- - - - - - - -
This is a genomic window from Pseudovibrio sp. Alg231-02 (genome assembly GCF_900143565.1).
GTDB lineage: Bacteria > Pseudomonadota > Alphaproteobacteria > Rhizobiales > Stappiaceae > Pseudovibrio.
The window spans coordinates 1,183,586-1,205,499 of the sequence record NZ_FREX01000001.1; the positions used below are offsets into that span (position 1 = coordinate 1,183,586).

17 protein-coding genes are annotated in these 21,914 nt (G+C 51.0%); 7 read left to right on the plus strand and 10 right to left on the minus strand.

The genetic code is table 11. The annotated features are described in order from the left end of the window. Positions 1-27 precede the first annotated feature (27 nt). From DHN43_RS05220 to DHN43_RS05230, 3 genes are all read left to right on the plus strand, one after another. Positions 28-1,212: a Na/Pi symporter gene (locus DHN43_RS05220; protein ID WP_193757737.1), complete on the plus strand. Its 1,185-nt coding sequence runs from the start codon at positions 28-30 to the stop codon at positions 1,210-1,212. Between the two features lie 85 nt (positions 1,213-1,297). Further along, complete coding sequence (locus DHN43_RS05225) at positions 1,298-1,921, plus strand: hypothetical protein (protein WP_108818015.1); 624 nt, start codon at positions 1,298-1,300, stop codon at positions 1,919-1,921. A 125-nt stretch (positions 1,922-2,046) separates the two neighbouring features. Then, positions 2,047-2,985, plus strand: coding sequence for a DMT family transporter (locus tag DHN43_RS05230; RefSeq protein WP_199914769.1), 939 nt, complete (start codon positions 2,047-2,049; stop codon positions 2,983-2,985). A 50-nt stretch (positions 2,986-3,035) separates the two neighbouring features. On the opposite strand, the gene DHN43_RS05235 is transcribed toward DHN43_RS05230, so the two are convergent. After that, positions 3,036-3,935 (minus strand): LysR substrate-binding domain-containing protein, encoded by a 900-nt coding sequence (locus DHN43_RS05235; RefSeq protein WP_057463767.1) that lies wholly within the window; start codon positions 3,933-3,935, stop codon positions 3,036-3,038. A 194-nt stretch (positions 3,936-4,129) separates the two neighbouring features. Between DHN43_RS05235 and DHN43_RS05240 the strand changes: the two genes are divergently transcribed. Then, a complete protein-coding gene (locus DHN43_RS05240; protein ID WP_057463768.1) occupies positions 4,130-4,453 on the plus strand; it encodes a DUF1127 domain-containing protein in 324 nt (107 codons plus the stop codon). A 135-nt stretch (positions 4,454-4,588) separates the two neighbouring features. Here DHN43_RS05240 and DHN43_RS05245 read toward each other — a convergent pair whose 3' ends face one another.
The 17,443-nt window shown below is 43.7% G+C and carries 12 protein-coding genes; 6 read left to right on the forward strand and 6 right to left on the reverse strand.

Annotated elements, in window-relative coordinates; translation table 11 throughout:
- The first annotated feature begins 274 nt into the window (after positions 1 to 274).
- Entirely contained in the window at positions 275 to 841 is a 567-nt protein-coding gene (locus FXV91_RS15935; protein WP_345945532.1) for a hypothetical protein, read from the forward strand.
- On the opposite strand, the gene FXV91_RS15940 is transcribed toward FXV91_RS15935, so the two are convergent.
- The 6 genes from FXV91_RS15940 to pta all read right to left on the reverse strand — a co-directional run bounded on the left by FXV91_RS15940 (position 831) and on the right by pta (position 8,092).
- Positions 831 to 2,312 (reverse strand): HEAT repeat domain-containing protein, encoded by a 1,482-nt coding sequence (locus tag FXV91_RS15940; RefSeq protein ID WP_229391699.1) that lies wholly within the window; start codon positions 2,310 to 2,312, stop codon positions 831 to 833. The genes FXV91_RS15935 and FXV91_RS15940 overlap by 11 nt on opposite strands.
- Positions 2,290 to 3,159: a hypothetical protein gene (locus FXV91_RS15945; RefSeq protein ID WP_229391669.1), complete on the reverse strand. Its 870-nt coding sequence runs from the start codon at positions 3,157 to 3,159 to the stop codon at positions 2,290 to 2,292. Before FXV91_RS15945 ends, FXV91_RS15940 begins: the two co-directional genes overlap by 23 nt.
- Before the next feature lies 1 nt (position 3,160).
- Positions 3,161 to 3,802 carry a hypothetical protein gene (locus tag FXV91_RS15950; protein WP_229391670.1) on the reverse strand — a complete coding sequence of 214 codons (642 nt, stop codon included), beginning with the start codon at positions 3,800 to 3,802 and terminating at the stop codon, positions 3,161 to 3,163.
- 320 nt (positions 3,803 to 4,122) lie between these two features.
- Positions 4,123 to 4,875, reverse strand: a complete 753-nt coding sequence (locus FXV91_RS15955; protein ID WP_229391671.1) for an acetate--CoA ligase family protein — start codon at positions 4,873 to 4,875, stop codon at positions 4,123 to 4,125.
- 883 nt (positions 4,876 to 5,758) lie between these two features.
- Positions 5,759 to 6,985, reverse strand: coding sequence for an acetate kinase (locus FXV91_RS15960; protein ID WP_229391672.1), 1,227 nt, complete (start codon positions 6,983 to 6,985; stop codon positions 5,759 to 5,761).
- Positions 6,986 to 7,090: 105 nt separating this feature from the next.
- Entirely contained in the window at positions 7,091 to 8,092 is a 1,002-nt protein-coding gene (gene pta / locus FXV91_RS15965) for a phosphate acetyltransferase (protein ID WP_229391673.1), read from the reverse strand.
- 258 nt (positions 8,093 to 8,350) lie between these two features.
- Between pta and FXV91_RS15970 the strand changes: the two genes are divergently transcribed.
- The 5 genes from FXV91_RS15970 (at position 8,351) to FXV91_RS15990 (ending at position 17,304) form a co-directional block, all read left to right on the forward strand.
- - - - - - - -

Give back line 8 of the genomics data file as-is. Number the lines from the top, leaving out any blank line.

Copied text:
- The first annotated feature begins 274 nt into the window (after positions 1 to 274).